Huawei faced a lot of issues in the U.S, especially with the previous administration. But to this day there is still a lot of suspicion from U.S security specialists over the supposed close ties of the brand to the Chinese government. Now a Chinese state media YouTube channel posted a 4 minute James Bond parody video mocking these security concerns and actually pointing out that it’s the US that may be doing all these things that they’re accusing the Chinese government of doing.

The parody video from Xinhua News features a James Bond-like character not-so-subtly named James Pond (because, of course) meeting with another spy in a castle as they try to make contact with “M”. We use the term parody lightly as the entire 4.5-minute video is not really that funny. Its main intention really is to mock the U.S government’s insistence that brands like Huawei is being used by China to monitor the phone and internet use of Americans.

There’s a part in the video where the female spy name “0.06” reads the dossier of what China has done which includes monitoring or spying on 193 countries. She then realized that what she was reading was the dossier of British intelligence agency MI6 on the U.S. It’s a pretty straightforward statement that the U.S government is the one doing the spying even as they are constantly paranoid that China is using brands like Huawei to violate the privacy and security of its citizens.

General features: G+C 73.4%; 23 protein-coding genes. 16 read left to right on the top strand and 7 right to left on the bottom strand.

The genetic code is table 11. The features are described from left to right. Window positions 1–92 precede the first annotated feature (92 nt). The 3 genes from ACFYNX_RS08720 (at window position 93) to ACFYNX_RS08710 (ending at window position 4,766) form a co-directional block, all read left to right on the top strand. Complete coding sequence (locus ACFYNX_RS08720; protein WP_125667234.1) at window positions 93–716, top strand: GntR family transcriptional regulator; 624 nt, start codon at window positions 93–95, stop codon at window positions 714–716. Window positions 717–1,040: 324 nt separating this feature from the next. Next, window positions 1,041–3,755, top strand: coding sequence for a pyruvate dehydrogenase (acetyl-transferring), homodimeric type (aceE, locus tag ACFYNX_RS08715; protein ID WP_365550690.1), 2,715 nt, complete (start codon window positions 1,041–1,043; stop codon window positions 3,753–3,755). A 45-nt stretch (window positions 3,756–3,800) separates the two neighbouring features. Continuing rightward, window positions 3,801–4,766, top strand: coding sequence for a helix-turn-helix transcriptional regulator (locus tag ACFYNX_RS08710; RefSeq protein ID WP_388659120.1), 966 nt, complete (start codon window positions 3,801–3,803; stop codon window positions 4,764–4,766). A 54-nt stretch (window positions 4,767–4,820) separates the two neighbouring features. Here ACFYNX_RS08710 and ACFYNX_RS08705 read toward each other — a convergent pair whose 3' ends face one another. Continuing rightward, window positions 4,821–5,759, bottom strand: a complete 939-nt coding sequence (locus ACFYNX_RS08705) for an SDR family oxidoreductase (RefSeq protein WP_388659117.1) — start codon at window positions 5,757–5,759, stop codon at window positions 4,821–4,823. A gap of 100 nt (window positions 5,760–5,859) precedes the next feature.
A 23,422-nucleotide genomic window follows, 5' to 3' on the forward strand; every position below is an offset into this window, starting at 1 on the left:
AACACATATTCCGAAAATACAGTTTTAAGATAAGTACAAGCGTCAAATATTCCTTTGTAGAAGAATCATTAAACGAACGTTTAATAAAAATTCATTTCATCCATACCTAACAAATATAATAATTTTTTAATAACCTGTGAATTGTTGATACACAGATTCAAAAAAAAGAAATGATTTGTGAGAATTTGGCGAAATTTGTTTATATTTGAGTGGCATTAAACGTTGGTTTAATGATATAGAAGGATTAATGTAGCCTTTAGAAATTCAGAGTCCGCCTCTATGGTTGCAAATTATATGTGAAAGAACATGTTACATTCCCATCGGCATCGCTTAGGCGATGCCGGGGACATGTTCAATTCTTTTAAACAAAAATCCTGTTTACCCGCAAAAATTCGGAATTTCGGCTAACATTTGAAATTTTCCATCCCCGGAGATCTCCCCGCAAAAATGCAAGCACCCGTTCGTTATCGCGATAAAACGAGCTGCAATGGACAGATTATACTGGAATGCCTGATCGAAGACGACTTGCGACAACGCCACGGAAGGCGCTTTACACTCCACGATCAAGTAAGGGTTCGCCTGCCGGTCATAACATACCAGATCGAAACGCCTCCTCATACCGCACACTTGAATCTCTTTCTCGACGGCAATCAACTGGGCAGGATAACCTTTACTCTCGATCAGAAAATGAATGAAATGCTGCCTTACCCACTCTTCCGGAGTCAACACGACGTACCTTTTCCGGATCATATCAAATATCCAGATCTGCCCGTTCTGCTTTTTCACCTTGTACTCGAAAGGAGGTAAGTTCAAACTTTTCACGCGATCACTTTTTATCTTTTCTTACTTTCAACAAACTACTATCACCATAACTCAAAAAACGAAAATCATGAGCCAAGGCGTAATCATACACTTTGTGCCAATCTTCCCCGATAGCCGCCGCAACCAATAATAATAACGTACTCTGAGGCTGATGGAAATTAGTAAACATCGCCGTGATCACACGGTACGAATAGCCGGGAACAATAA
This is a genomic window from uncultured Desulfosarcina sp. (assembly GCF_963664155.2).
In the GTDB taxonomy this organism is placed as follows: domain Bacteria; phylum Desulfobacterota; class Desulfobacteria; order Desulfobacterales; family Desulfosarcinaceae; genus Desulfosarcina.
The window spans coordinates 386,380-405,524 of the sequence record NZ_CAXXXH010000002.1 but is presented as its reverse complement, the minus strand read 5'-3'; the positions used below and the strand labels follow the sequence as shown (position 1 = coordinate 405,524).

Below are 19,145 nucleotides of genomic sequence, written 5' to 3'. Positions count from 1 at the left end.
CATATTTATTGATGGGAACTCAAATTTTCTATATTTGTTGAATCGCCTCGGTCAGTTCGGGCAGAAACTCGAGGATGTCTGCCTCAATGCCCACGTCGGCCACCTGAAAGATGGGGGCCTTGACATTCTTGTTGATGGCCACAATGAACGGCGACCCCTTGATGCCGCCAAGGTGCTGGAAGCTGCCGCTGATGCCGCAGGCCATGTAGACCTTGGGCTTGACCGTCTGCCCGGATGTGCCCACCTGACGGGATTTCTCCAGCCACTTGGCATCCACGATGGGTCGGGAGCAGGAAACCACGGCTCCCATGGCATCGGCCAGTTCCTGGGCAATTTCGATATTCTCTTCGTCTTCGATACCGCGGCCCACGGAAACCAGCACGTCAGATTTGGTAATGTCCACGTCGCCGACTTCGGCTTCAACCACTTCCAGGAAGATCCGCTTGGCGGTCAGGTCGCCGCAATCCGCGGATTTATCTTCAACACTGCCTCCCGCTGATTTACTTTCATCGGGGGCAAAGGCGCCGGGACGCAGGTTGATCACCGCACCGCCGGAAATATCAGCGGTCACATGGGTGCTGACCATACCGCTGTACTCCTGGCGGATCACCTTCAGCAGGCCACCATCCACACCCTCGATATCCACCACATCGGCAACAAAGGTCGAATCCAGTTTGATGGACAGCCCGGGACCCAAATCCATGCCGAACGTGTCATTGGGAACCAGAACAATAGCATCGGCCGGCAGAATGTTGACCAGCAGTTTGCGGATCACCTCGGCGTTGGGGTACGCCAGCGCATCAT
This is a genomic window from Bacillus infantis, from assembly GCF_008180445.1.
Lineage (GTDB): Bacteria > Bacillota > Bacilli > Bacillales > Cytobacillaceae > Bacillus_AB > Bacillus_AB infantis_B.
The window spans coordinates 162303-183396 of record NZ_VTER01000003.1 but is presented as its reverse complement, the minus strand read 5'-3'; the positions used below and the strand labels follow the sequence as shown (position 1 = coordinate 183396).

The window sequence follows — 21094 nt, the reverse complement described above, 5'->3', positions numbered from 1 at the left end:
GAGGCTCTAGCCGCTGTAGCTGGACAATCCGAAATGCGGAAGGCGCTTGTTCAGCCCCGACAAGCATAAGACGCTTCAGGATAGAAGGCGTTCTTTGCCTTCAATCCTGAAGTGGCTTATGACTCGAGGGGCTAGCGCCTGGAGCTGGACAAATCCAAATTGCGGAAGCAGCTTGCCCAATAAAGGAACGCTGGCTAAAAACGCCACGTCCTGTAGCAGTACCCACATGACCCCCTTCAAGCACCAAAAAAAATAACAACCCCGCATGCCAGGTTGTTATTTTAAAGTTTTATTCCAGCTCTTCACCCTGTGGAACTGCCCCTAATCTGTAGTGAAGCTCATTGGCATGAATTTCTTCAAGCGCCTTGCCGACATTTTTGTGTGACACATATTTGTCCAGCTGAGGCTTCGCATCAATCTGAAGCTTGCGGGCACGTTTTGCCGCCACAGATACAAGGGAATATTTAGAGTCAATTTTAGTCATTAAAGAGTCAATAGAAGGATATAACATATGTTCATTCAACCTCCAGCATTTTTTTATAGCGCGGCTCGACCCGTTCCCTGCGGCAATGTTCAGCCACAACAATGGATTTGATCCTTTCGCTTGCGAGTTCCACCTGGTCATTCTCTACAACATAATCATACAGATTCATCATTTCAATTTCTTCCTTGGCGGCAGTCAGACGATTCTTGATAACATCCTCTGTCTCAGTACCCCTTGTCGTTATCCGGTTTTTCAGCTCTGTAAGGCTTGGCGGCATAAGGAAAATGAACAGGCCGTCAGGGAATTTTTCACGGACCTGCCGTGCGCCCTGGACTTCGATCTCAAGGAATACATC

Once James Pond and 0.06 finally make contact with M through the radio, he says they should not buy a Huawei phone as there’s a “Chinese backdoor” on the device. This is the exact accusation that U.S intelligence forces have been making against Huawei and other Chinese brands. The spies are then asked to get their CIA-sanctioned phones. The rest of the video is a mix of James Bond cliches and various hard-sell security-related statements.

This seems to be a random video to come out of the state-sponsored media channel. But anyone who follows tech news knows that Huawei continues to experience problems in the U.S despite their continuing denial of the accusations.


  1. Great post.While humor has its place in addressing serious concerns, it’s crucial not to undermine the gravity of security issues, particularly in the realm of technology and telecommunications. While the parody video may have elicited a few chuckles, it’s essential to remember that cybersecurity is a matter of national and global importance.
    Huawei’s involvement in global telecommunications infrastructure necessitates thorough scrutiny and robust security measures to safeguard sensitive data and ensure the integrity of communications networks.


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